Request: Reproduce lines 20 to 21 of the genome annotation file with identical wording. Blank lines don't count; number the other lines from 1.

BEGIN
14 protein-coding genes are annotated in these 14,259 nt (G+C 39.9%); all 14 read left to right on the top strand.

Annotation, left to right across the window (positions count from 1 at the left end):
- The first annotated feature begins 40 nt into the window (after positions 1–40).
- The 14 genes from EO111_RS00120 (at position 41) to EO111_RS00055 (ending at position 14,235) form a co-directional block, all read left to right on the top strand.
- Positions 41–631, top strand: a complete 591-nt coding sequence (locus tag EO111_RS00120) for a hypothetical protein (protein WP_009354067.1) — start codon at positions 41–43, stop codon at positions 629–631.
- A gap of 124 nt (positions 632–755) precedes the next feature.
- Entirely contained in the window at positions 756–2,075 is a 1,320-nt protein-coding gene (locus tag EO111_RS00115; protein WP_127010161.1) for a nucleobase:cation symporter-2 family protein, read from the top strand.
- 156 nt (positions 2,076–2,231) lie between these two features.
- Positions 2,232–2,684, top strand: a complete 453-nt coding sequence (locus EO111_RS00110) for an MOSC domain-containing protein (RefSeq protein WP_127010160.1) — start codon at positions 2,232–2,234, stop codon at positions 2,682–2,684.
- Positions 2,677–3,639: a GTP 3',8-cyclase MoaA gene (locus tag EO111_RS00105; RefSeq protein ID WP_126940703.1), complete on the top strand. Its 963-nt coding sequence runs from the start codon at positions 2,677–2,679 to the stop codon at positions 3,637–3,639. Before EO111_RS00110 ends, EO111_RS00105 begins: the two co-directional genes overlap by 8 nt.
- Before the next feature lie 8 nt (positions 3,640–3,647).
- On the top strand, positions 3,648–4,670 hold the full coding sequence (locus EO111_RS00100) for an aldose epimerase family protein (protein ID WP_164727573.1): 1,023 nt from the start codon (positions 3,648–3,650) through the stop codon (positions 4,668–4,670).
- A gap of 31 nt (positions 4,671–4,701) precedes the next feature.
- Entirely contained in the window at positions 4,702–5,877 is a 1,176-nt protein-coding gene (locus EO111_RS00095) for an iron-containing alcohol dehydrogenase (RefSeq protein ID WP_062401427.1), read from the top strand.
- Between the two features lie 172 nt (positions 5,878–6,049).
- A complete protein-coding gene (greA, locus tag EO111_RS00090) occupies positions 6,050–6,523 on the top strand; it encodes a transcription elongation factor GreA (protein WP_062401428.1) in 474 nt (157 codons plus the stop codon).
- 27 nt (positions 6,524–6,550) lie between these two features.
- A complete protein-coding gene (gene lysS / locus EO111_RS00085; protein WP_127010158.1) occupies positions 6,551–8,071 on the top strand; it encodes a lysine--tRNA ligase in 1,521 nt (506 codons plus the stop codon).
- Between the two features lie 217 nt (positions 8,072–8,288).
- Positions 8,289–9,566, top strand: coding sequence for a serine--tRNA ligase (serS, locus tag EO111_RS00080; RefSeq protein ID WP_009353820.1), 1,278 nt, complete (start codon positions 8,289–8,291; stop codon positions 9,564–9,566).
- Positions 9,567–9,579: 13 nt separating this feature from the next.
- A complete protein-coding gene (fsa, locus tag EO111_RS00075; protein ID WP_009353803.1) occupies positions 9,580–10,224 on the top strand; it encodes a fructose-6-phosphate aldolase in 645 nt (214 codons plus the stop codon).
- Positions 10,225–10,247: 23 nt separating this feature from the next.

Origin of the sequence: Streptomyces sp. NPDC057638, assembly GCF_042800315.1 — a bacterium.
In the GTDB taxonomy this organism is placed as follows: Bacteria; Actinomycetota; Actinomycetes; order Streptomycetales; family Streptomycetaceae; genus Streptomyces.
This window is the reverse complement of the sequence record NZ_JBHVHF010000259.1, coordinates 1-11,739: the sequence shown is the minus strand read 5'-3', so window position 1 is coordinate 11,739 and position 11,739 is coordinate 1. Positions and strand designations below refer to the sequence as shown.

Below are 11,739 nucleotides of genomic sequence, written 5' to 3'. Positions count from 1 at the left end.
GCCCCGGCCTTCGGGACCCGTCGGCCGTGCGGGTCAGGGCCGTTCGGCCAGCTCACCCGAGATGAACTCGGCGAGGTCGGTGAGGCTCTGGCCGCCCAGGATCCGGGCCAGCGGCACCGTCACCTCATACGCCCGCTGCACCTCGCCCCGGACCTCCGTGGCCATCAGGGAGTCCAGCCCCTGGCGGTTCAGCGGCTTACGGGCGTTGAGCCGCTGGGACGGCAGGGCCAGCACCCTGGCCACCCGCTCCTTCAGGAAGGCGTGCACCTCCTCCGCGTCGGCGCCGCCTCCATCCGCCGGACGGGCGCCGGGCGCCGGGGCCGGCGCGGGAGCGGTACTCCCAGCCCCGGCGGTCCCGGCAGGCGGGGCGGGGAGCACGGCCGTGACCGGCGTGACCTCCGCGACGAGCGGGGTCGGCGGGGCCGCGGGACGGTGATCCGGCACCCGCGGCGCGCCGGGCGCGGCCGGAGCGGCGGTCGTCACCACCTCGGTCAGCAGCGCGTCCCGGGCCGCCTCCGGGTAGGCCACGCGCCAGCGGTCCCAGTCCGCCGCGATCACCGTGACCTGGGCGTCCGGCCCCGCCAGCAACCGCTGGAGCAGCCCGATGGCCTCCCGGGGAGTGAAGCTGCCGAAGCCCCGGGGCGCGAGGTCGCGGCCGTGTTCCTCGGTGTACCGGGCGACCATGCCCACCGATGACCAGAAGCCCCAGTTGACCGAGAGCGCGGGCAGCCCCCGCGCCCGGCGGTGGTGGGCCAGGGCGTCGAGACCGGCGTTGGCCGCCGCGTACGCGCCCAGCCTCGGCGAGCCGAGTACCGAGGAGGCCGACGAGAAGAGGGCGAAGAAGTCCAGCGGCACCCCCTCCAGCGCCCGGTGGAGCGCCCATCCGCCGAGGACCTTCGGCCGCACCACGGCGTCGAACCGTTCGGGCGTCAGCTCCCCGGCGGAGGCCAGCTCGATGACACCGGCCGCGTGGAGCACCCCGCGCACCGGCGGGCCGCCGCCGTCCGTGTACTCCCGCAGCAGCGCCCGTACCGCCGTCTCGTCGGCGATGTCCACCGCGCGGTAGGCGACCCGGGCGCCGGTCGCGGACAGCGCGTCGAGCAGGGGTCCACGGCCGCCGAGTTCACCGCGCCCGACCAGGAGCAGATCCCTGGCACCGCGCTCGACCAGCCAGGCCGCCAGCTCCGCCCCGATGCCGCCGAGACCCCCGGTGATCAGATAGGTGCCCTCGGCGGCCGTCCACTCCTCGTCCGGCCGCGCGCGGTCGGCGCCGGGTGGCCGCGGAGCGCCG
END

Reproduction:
- Positions 8,289–9,566, top strand: coding sequence for a serine--tRNA ligase (serS, locus tag EO111_RS00080; RefSeq protein ID WP_009353820.1), 1,278 nt, complete (start codon positions 8,289–8,291; stop codon positions 9,564–9,566).
- Positions 9,567–9,579: 13 nt separating this feature from the next.